We all know Dwayne Johnson is known for his eyebrow raise, but we were curious if there were any of his other attributes that came through in creating Maui. The answer may surprise you 😀
So besides the eyebrows, what else do you see in Maui that’s you?
Dwayne Johnson: Thank you. Yeah, there was a good amount that was infused in Maui. I think that there’s a part of Maui that I can appreciate, because it’s my DNA; I share that with him. There’s a fun side to Maui, and a need to keep things and a desire to keep things fun, and keep them a little bit on the lighter side, and not quick to show the vulnerability, not quick to go down that route. So, I would say that. Yeah. And some bravado, a lot of bravado, because you can mask a lot with bravado.
Did they just animate you, or did you have to put on the costume for them to get the facial expressions and body movements?
Dwayne Johnson: It’s a really cool process for those of you who don’t know. There are multiple cameras in the room as you’re sitting in the studio and you’re going through these lines and your facial expressions will then inform the animators on the facial expressions of Maui. So, if I say ‘You can’t do that!’ my eyebrows go up, then that will inform the animators, compared to you can’t do that. So there are all these really amazing, unique little things that take place that they capture that informs the animation. And what I found was in the animation, especially when you’re on the ocean, and it is the ocean; it’s outside and it’s mother nature – it becomes really, really beautiful, and gorgeous.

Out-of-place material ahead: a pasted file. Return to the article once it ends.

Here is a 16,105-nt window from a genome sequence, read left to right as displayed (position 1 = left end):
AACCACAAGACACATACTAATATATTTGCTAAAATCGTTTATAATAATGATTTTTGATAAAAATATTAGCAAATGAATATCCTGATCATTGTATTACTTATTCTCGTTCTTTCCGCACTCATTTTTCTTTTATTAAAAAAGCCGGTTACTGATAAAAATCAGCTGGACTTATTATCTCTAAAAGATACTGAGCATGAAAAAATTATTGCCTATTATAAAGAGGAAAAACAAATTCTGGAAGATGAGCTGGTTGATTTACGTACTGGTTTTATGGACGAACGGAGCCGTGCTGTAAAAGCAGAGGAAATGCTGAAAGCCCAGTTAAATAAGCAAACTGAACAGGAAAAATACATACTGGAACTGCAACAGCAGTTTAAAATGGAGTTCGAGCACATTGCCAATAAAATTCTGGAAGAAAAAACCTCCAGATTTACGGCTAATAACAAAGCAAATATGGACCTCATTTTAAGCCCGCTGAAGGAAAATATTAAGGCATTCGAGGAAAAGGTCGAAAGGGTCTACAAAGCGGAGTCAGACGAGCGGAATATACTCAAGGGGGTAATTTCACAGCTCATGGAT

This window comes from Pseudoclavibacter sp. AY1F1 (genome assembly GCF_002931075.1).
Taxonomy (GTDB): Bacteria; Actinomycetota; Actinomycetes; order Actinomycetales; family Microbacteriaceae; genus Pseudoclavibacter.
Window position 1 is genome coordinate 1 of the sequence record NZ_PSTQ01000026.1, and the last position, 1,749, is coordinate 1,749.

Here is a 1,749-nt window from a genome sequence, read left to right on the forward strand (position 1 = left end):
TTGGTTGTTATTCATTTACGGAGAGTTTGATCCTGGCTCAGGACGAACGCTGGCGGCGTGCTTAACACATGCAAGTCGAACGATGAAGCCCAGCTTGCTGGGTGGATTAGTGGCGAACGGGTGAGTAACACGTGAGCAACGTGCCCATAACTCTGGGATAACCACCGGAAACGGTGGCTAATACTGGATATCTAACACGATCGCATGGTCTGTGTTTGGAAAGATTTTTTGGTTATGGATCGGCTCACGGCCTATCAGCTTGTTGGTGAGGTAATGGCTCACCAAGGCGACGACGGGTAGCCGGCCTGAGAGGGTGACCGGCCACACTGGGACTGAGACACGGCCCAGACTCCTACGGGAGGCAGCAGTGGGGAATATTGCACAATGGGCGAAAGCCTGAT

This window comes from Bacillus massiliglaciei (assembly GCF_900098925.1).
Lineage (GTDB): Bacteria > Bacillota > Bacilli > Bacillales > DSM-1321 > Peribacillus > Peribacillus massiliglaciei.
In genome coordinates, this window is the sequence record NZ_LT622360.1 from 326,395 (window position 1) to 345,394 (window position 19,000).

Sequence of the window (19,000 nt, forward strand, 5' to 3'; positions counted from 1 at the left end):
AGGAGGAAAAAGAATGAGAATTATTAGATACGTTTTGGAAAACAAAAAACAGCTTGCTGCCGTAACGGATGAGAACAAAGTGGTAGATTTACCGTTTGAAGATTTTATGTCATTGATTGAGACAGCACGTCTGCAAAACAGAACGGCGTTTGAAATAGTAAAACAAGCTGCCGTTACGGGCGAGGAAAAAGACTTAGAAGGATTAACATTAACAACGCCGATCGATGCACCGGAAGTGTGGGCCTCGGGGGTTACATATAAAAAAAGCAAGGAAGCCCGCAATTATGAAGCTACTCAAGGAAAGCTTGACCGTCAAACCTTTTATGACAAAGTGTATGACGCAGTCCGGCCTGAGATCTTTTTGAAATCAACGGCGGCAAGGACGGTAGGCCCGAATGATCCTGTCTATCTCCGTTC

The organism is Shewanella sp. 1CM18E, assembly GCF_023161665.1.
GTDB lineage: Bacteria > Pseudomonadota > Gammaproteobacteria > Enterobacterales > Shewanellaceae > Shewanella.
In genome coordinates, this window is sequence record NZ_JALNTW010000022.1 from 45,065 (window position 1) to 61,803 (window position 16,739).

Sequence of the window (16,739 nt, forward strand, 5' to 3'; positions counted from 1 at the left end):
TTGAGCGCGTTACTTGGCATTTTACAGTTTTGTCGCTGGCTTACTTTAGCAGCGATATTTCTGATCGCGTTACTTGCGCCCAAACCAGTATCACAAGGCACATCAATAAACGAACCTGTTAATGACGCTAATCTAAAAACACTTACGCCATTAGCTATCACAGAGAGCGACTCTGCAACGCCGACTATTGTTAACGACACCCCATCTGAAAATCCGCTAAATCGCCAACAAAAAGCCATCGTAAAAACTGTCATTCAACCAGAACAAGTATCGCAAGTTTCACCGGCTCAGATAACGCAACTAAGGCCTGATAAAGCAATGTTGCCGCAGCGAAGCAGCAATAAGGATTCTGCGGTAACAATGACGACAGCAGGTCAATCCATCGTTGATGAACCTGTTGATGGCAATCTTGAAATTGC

About Disney’s Moana:
Three thousand years ago, the greatest sailors in the world voyaged across the vast Pacific, discovering the many islands of Oceania. But then, for a millennium, their voyages stopped – and no one knows why.
From Walt Disney Animation Studios comes “Moana,” a sweeping, CG-animated feature film about an adventurous teenager who sails out on a daring mission to save her people. During her journey, Moana (voice of Auli’i Cravalho) meets the once-mighty demigod Maui (voice of Dwayne Johnson), who guides her in her quest to become a master wayfinder. Together, they sail across the open ocean on an action-packed voyage, encountering enormous monsters and impossible odds, and along the way, Moana fulfills the ancient quest of her ancestors and discovers the one thing she’s always sought: her own identity. Directed by the renowned filmmaking team of Ron Clements and John Musker (“The Little Mermaid,” “Aladdin,” “The Princess & the Frog”) and produced by Osnat Shurer (“Lifted,” “One Man Band”), “Moana” sails into U.S. theaters on Nov. 23, 2016.